In an effort to encourage the use of more whole grains, I’ve been posting all of my favorite whole wheat recipes.

I’ve shared my Tasty Cakes, my Whole Wheat Pancake Mix, my Whole Wheat Pizza Dough, and my Whole Wheat Banana Nut Bread – to name a few.

I’ve been baking with whole wheat for forever. Maybe even a little longer than that. So, we are used to the flavor and texture and really enjoy it.

That said,  I find it is a tough sell to some of my kid’s friends. I’m amazed when they turn their nose up at the whole wheat bread I use for sandwiches. I want to say, “Don’t your parent’s love you?” or  “Haven’t they read a blessed thing about the benefits of whole wheat?” or  “Aren’t you a little old to be so picky?”

Not really.

Well maybe.

Ok. So I do think it. But I always end up making them something else with a smile.

And, apparently, a bit of judgment on the side.

If whole wheat is a hard sell in your house, there is one key thing you can do to make sure that you get the best results. Measure your flour correctly. This really does matter when you are baking. Baking is more science than regular cooking is, so you need to have as close to exact measurements as possible to have a successful recipe! Here is a little clip to show you how to measure flour correctly:

Can’t see the video? Head over to The Natural Green Mom YouTube Channel.

Just in case you’re thinking it: I’m not sure what’s up with the weird eyes I make. Nerves? Jeesh.

Anyway, I’d love to hear from you if this makes a difference in your baking!

Like what you see? Head over to Savings Lifestyle for more 80 second videos or to Simple Lives Thursday.

Whole Wheat Pizza Dough

Do you make your own pizza dough?

This whole wheat pizza dough is another great way to start sneaking whole grains into diet.

I make up two recipes of whole wheat pizza dough at a time – enough for 4 crusts. I make one for dinner, then I pop the other 3 in the freezer.

When I was working, this recipe always made a quick and easy dinner! In the morning, I just pulled a frozen crust out and left it in the fridge to defrost. Then, when I got home, I immediately pulled it out and put in on the counter. I changed into my PJs, poured a glass of wine, blah, blah, blah, 30 minutes later, and the crust was ready to roll!

If you have never made a yeast crust, there is no magic involved. There are just a few hints I have to make sure you are on the right track. Five minutes after you’ve added the yeast to the water and honey mixture, this is what it should look like:

If it does not look like bubbly like this, your yeast is not ready to go. Toss it and start over, making sure you test the temperature of the water. I don’t use a thermometer, but in the beginning, you may need to. I’ve found if I feel the water, and it feels like the temperature when I would get into the shower, that is the right temp!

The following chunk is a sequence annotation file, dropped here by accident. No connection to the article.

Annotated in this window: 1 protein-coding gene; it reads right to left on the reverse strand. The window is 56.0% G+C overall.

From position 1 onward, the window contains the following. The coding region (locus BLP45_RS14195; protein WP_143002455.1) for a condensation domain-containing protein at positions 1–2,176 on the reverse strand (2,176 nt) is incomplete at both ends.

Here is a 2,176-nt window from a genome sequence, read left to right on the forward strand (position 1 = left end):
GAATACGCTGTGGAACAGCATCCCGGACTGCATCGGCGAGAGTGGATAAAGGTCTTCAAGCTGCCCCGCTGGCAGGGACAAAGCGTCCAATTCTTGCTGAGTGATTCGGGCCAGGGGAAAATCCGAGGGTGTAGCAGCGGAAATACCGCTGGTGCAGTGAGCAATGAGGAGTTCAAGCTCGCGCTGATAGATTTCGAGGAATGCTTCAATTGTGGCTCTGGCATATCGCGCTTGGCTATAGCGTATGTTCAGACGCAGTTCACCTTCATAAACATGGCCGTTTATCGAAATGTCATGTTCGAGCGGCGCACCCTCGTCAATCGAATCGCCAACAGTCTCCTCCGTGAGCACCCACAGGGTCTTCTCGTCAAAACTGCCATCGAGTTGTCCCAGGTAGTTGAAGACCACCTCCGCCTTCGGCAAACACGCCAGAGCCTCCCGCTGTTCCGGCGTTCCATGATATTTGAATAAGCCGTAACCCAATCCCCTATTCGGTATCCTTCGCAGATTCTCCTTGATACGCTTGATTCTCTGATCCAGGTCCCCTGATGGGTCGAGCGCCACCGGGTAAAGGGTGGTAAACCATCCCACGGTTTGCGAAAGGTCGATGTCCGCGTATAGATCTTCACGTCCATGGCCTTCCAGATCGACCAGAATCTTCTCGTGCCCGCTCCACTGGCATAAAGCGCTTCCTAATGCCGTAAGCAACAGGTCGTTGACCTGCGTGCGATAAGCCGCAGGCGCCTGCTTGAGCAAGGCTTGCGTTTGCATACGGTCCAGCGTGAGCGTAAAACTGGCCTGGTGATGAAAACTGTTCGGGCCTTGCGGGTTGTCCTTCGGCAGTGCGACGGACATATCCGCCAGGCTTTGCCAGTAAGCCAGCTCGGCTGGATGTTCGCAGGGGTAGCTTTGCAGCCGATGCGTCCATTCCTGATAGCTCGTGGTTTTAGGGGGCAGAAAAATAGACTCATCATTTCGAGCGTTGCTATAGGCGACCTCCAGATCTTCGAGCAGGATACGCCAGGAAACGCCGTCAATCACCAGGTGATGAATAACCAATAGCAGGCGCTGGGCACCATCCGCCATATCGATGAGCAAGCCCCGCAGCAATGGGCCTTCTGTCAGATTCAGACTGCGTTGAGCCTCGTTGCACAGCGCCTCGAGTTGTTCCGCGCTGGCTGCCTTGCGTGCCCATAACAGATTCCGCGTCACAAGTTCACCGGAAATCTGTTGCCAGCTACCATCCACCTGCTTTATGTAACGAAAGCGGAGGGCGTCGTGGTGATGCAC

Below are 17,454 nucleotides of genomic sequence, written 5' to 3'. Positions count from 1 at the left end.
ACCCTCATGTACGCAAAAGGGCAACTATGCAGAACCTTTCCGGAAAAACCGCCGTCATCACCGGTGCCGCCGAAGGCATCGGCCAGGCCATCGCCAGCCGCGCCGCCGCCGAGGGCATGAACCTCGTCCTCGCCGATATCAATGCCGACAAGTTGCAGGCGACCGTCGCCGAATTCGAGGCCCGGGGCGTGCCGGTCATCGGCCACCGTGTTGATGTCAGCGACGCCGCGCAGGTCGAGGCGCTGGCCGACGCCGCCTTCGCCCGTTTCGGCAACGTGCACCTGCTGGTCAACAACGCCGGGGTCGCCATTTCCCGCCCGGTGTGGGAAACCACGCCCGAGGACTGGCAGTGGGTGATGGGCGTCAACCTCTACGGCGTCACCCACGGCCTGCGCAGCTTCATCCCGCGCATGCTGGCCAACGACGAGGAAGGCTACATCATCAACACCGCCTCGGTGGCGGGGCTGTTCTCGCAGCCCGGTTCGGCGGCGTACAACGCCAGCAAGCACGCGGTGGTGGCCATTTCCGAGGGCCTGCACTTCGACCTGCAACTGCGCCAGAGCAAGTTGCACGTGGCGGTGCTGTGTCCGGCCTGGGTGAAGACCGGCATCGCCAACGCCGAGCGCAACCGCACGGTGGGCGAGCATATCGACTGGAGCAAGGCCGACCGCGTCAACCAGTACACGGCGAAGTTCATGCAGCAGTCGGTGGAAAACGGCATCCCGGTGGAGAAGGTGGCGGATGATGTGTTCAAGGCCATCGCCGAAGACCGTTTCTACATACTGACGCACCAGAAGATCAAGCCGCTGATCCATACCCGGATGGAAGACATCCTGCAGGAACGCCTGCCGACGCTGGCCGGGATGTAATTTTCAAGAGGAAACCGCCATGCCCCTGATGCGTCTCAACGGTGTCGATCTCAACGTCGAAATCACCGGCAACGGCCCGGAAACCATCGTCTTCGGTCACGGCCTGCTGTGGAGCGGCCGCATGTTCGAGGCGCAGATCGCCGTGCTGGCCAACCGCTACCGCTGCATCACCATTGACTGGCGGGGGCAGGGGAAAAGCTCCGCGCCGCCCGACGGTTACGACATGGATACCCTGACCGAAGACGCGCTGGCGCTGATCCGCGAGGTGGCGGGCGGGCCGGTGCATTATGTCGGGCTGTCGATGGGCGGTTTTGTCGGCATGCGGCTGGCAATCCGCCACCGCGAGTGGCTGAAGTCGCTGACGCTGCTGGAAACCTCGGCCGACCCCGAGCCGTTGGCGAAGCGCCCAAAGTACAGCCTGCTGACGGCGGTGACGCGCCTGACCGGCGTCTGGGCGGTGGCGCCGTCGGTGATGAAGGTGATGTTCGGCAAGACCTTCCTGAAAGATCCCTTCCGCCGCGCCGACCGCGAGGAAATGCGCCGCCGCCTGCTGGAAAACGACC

Next, I always preheat my oven to 100 degrees, then turn it off and let the dough rise in there.

Keep your dough covered to stop it from developing any nasty crusty spots!

Implement those two easy tricks and you’ve created the perfect environment for the perfect pizza crust.

Still worried your family  won’t go for a whole wheat crust? Instead of making a traditional pizza, try a BBQ sauce and chicken pizza, or mexican pizza with refried beans and cheese topped with shredded lettuce and chopped tomatoes.

Whole Wheat Pizza Dough Recipe

Makes (2) 12 inch crusts

1 T Honey

2 1/4 t (or one small packet) yeast – not rapid rise

1 C warm water

2 C whole wheat flour, divided

1 C all purpose flour

1 t olive oil

1/4 t salt

  1. Dissolve honey in warm water. Sprinkle yeast on top. Stir, then let sit for 5 minutes.
  2. Add 1 and 3/4 C whole wheat flour, 1 cup all-purpose flour, oil and salt to a large bowl. Add yeast mixture. Stir all ingredients together until it starts to form a soft dough.
  3. Turn dough out onto a floured surface. Begin to knead. If it is too sticky, add whole wheat flour 1 T at a time until it becomes smooth.
  4. Spray a bowl with cooking spray. Place dough in bowl. Turn to coat dough with spray.
  5. Cover dough and let rise in a warm place 1 hour or until doubled in size. (If you can stick your finger into the dough and the indentation remains, your dough is ready.)
  6. At this point, you can divide the dough in half. I wrap one crust and place in the freezer.